The EUROFER complaint of 23 May 2016 contained sufficient prima facie evidence on alleged dumping from the five countries concerned. The non-confidential version of the complaint estimated dumping margins to exceed at least 20 % for the five countries concerned. For four (Brazil, Iran, Russia and Ukraine) out of the five countries concerned, the complainant provided in the complaint evidence on the normal value based on the pricing information of either Steel First or other market reports. For the one remaining country concerned (Serbia), the complainant provided evidence on a constructed normal value (estimated manufacturing costs, SG&A and profit). The evidence of dumping is based on a comparison of the normal values thus established with the export price (at ex-works level) of the product concerned when sold for export to the Union. The export prices for the countries concerned were determined on the basis of either information from Steel First or established using Eurostat data. The complaint also provided prima facie evidence of alleged injury.

(11)

These points were spelled out in the notice of initiation for this proceeding on 7 July 2016 (7). As this notice is a public document accessible to all importers the Commission considered that the importers were aware, or should have been aware of the alleged dumping practices, the extent thereof and the alleged injury at the latest at that moment. It thus concluded that the first criterion for registration was met.

3.2.   Further substantial rise in imports

(12)

In its updated request for registration, the complainant compared the aggregate average monthly volume of imports of the product concerned from all countries concerned in the period 1 July 2015-30 June 2016 with the period from 1 July 2016-31 October 2016. This comparison showed an increase of 24 % in average monthly import volume from the five countries concerned.

(13)

The Commission considered that it was inappropriate to use data from the month of July 2016. As explained in recital 12, the importers should have been aware of alleged dumping and injury only as of 7 July. Taking data prior to that date cannot be conclusive for a registration exercise. Given that import statistics are done on a monthly basis, the Commission thus decided to compare the average volumes of imports from the countries concerned during the period 1 July 2015 to 30 June 2016 with the period of 1 August 2016 to 30 November 2016 (i.e. 4 months following the initiation on 7 July 2016).

(14)

For that period, the Commission observed a substantial increase of 14 % for the countries concerned when comparing the total average monthly volume of imports. However, at the same time, the Commission noted significant differences between the five country's individual export performances, highlighted in the different submissions referred to in recital 6.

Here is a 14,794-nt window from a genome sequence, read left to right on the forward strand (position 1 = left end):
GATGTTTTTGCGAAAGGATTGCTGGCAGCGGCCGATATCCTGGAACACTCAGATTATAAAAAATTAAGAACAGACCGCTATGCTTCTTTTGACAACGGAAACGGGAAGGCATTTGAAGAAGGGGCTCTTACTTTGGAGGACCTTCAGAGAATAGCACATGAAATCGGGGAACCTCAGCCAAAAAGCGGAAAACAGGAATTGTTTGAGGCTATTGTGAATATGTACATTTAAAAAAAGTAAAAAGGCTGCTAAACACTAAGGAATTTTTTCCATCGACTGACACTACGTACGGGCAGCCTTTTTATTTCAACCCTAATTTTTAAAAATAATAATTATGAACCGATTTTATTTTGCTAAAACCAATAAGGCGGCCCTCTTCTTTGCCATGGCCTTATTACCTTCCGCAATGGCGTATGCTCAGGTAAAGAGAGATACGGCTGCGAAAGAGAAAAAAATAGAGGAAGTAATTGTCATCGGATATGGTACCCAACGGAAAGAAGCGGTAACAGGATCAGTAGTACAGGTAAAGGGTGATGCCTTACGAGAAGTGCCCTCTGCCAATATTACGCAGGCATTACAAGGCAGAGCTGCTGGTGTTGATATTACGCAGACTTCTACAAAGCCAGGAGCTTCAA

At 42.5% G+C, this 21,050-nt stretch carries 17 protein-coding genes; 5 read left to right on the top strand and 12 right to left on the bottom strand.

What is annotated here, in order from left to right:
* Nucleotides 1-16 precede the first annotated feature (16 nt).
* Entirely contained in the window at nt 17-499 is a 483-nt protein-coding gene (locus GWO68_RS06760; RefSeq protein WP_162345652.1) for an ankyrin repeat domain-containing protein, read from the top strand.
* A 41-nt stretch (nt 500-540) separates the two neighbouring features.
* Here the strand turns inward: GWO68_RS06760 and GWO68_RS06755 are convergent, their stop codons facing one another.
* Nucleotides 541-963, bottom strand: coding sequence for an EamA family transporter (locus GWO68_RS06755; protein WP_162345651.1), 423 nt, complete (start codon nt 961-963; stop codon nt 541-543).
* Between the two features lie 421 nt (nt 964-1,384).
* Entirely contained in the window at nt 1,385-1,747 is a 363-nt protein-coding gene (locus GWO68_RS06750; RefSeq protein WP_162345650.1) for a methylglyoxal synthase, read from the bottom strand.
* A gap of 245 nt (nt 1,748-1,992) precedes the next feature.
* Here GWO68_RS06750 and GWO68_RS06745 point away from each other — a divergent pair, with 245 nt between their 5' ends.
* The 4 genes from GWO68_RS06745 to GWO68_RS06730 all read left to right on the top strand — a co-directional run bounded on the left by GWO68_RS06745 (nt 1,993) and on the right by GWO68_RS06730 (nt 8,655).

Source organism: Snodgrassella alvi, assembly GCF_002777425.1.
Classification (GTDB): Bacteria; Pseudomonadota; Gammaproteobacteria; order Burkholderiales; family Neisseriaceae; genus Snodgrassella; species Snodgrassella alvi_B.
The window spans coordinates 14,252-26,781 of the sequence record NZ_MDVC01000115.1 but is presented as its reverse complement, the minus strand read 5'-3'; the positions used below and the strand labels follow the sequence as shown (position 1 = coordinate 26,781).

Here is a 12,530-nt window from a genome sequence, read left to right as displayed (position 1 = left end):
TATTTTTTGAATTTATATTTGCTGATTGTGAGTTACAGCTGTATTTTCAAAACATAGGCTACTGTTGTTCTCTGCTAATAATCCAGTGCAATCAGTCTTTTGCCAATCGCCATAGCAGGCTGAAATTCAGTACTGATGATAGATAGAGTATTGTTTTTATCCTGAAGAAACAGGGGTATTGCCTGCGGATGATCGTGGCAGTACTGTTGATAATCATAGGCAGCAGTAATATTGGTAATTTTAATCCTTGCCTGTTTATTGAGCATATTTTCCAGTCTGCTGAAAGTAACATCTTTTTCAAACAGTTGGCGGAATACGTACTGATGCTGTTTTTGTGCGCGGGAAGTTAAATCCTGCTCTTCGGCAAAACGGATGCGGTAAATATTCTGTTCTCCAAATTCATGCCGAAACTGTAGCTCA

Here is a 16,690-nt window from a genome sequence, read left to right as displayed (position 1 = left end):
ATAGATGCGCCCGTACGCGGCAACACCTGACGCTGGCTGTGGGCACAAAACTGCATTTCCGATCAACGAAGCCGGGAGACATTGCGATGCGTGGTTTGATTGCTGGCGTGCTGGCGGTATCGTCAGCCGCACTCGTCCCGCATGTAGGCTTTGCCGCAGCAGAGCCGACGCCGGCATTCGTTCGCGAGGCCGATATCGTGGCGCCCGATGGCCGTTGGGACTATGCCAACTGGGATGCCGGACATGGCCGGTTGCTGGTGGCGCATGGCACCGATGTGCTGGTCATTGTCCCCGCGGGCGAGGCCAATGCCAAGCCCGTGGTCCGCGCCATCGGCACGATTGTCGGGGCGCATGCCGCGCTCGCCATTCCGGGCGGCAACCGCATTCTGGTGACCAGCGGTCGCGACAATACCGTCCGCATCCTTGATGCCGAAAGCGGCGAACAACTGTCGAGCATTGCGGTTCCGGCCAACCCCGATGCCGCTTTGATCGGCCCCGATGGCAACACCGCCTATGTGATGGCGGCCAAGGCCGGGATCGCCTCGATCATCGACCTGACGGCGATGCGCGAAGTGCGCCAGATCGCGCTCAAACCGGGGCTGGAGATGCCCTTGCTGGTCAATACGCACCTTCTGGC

(15)

In particular, the increase of 14 % of total monthly average volumes of imports for the five countries concerned for the period as mentioned under recital 13 was the combined effect of a substantial rise in Russian imports (+ 73 %) and in Brazilian imports (+ 26 %), a decrease in imports from two other countries concerned (Ukraine and Iran) and a status quo for Serbia in imports of the product concerned.

(16)

Hence, the increase in volume of the dumped imports from the five countries concerned is fully attributable to the substantial increase in volumes of the Russian and Brazilian imports only. Under these exceptional circumstances, the Commission saw no reason to register imports for the other three countries as well. Even if the Commission was to conduct a cumulative assessment of injury from all five countries under Article 3(4) of the basic Regulation in the main investigation, a retroactive imposition of duties for imports from countries where exports have stagnated or even decreased after the initiation of the case would seem to be disproportionate. Hence, the Commission concluded that registration for such imports was not necessary either.

3.3.   Other circumstances

(17)

In its complaint of 23 May 2016, the complainant had included prima facie evidence on the decreasing trend of the import sales prices for the countries concerned. The average sales prices to the Union decreased between 2011 and 2015, undercutting as such the average sales prices of the Union steel producers by 30 % at least. As a whole, and given the extent of the dumping margins alleged in the complaint, the evidence provided sufficient support at this stage that the exporters from the countries concerned practise dumping. However, in its registration request of 11 October 2016, the complainant did not include any updated information on import prices following the initiation of the present investigation.

(18)

The Commission considered that the price evolution after the initiation of the case constitutes another relevant circumstance for a registration request. Therefore, it analysed import prices on the basis of figures in Eurostat. It established that the import prices of the countries concerned went up to a certain degree following the initiation of the present investigation.

(19)

Assessing this rising trend of import prices from Russia and Brazil, the Commission found that the absolute level of those prices remained still at a critically low level. In particular, it was lower than the costs of production of the Union industry at the end of 2015, as established by the Commission in the parallel HRF case on China (8). Under these circumstances, the Commission concluded that registration of imports from those two countries is warranted.